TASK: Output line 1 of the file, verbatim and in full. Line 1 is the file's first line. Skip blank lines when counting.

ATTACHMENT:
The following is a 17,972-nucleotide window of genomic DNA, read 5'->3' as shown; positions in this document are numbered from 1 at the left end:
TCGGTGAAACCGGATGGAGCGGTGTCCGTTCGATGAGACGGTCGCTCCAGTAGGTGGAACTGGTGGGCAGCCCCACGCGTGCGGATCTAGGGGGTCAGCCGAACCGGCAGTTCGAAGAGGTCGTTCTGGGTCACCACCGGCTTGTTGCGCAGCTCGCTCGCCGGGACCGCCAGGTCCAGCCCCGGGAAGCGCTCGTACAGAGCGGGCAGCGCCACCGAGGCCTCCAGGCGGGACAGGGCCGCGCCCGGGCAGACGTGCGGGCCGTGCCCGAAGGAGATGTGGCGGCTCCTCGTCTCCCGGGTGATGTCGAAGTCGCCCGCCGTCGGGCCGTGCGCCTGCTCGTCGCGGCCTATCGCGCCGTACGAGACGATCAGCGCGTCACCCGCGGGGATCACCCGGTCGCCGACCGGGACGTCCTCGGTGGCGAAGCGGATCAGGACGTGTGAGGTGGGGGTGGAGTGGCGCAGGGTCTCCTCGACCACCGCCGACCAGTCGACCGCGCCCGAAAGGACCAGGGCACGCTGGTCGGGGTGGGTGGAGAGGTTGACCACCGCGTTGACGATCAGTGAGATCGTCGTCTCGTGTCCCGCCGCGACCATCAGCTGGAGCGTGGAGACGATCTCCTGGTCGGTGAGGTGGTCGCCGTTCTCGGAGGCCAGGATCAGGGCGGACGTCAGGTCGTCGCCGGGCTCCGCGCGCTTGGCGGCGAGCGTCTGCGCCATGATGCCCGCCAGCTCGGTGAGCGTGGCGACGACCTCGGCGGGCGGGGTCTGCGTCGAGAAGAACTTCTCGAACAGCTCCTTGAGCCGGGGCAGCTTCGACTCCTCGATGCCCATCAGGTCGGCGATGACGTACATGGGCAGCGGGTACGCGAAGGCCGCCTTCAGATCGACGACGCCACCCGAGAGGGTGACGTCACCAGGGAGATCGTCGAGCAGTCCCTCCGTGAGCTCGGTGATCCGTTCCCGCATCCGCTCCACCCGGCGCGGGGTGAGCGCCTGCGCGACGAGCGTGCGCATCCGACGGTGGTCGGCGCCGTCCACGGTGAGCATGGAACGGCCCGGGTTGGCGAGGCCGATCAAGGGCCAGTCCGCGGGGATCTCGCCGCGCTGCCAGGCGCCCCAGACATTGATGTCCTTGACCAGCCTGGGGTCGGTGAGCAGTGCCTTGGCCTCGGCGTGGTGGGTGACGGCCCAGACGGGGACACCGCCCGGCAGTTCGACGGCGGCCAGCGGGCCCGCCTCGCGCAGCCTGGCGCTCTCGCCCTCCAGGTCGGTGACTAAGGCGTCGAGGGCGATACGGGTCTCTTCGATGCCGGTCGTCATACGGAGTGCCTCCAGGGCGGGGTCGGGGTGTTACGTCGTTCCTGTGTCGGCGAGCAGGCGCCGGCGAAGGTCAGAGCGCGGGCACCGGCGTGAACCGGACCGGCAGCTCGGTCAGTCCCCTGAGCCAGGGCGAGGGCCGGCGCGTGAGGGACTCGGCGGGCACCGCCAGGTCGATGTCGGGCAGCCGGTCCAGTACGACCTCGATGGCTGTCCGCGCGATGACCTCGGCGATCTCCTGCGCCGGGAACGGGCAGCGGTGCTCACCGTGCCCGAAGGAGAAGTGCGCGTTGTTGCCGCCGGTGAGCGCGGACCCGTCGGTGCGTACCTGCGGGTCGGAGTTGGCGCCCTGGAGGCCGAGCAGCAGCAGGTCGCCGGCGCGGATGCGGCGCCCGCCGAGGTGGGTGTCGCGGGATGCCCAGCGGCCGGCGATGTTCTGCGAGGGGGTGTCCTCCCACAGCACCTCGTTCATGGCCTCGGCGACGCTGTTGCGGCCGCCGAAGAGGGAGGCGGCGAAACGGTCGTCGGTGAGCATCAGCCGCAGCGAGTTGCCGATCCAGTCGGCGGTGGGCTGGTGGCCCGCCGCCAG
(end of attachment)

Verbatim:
The following is a 17,972-nucleotide window of genomic DNA, read 5'->3' as shown; positions in this document are numbered from 1 at the left end: